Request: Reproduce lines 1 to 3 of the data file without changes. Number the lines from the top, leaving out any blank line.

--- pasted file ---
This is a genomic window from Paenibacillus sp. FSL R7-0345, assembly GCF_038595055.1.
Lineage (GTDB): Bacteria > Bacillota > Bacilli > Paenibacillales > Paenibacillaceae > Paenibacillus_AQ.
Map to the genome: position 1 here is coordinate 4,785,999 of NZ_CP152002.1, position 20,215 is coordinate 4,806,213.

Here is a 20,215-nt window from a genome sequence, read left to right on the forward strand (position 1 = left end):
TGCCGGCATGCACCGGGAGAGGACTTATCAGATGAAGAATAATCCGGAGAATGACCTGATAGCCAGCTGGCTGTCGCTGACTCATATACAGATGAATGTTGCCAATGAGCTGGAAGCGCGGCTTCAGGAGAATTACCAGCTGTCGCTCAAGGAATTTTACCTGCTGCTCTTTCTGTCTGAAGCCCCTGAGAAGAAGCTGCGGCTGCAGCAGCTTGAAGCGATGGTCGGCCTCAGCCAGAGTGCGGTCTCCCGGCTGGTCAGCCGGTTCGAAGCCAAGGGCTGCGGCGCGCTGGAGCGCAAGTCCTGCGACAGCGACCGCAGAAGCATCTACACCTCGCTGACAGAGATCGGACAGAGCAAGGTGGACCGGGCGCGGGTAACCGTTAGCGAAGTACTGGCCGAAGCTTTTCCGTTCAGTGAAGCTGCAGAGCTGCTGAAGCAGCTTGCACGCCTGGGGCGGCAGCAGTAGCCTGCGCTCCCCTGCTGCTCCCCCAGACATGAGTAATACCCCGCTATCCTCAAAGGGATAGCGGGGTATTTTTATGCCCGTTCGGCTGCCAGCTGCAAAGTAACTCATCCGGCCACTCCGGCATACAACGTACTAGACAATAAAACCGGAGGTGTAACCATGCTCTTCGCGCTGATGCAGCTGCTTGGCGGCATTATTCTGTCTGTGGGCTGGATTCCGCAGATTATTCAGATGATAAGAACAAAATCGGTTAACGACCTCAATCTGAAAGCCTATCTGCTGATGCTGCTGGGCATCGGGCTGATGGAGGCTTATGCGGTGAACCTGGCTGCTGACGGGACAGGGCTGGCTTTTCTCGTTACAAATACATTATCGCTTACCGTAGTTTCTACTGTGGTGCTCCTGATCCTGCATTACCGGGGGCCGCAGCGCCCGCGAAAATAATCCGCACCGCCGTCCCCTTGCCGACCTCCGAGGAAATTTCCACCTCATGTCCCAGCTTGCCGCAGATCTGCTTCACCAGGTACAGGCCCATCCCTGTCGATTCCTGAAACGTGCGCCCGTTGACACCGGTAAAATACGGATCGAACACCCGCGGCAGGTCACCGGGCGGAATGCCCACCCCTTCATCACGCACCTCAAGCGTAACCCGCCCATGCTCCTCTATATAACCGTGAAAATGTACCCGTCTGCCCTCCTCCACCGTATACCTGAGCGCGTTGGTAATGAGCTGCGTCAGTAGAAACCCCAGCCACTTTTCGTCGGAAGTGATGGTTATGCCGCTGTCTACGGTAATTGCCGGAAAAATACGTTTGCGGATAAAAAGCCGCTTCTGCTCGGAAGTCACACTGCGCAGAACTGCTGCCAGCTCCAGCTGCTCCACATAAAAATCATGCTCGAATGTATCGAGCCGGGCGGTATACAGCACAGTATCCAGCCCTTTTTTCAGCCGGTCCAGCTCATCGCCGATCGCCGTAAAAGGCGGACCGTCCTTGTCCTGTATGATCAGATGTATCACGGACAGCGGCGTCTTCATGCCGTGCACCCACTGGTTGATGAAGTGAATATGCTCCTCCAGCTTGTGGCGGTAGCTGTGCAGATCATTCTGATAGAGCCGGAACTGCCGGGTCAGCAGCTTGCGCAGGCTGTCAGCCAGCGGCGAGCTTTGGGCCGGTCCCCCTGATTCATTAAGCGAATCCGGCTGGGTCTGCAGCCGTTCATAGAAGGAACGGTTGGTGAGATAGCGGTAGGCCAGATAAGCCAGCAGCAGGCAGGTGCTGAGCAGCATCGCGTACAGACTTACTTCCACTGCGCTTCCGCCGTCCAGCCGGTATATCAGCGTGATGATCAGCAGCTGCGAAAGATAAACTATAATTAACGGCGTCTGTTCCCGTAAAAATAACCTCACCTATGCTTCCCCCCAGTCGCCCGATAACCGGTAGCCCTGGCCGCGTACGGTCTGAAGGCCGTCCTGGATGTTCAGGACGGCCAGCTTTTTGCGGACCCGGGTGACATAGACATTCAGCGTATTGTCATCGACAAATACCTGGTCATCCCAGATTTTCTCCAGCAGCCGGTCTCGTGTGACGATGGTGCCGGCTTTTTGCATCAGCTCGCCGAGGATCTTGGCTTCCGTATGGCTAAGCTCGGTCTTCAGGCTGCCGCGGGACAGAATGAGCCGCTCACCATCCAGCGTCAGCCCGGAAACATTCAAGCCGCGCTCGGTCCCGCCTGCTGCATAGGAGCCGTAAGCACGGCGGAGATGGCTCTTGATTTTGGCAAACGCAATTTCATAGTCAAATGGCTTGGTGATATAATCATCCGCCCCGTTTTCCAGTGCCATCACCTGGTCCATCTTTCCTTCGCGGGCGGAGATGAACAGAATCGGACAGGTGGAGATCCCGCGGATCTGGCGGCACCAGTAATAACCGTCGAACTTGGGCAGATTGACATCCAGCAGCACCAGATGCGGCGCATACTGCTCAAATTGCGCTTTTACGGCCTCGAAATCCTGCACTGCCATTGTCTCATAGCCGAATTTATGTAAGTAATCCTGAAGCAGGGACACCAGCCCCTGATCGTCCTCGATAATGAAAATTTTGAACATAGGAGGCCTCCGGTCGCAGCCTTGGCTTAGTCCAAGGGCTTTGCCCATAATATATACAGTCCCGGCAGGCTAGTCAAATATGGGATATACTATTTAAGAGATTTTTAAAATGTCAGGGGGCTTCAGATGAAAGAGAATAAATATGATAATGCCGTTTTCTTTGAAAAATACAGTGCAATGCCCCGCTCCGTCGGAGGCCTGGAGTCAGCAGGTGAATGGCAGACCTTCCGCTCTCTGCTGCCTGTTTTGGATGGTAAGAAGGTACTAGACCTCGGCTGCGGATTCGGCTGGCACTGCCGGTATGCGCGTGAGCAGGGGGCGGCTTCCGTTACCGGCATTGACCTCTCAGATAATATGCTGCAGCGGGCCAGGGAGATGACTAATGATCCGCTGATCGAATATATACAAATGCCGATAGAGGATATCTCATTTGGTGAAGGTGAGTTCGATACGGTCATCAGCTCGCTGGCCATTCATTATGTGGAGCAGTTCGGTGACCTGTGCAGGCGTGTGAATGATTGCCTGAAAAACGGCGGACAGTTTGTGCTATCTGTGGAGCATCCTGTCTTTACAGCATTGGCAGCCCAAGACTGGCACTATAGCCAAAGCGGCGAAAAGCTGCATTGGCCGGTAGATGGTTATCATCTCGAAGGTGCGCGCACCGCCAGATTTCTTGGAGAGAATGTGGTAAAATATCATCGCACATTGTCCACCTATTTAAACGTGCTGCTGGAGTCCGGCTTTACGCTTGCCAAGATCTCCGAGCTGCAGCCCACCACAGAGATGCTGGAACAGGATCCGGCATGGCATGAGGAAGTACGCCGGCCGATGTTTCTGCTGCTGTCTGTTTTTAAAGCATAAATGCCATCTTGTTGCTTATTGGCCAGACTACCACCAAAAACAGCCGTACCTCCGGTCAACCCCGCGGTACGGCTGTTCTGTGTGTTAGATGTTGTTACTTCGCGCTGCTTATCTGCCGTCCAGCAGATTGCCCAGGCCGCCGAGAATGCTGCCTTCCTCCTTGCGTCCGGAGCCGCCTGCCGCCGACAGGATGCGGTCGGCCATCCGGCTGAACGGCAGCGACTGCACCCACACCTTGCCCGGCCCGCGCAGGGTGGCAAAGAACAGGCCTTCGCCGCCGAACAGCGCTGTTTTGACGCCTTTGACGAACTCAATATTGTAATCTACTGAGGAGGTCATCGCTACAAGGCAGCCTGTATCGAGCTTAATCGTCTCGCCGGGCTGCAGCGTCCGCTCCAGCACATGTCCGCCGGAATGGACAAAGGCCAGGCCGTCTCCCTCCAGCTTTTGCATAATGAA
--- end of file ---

This is a genomic window from Paenibacillus sp. FSL R7-0345, assembly GCF_038595055.1.
Lineage (GTDB): Bacteria > Bacillota > Bacilli > Paenibacillales > Paenibacillaceae > Paenibacillus_AQ.
Map to the genome: position 1 here is coordinate 4,785,999 of NZ_CP152002.1, position 20,215 is coordinate 4,806,213.